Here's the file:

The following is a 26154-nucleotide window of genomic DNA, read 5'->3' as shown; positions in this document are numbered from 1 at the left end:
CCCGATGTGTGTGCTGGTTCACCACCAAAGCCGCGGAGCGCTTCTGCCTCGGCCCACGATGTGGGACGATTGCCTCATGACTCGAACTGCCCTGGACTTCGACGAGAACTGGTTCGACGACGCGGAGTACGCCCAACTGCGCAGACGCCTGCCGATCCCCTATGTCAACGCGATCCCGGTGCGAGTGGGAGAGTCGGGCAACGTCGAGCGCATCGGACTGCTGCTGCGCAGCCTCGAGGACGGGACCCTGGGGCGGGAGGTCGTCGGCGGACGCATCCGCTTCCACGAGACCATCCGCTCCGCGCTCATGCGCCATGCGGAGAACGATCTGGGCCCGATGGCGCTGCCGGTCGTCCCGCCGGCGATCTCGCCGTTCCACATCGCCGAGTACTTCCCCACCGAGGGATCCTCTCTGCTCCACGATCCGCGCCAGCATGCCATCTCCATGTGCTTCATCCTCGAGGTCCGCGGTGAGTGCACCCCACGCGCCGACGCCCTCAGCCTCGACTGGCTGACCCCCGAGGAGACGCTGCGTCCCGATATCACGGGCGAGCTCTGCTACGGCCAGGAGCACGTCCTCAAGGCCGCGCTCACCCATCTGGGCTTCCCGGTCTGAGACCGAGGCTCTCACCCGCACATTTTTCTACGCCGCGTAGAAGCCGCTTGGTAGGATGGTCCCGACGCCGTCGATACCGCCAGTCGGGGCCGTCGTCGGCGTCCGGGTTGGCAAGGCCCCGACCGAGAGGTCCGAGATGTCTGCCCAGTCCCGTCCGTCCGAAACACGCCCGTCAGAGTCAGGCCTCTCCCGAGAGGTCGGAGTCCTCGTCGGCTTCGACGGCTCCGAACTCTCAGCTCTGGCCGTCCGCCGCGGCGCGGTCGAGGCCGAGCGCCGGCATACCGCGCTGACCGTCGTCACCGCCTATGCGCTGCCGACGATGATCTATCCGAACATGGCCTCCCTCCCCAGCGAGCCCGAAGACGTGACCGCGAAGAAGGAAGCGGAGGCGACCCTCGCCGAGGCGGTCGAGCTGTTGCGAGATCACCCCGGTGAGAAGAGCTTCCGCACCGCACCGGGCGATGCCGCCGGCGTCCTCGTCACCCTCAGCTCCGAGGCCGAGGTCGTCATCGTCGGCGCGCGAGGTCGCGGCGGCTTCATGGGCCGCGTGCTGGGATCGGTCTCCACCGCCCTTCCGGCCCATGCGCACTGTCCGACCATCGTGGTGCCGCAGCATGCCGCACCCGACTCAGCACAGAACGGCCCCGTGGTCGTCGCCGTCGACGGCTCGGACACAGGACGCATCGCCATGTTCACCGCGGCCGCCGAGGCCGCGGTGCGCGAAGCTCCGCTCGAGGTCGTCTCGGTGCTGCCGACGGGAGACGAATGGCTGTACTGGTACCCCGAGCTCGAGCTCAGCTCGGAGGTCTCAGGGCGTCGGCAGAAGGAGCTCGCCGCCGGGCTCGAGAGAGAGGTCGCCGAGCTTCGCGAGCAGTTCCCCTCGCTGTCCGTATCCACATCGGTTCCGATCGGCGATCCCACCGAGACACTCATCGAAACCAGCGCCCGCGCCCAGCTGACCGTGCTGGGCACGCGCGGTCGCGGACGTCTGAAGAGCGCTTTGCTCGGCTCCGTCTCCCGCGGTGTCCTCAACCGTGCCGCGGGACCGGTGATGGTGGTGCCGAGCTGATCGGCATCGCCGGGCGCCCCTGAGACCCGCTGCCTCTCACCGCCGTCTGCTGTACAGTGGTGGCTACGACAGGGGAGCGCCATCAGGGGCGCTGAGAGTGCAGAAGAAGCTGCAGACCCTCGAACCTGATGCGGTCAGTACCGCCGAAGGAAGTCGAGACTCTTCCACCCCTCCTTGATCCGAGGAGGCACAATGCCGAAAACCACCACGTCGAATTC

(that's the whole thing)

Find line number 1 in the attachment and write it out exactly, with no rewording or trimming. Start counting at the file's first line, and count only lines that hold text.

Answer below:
The following is a 26154-nucleotide window of genomic DNA, read 5'->3' as shown; positions in this document are numbered from 1 at the left end: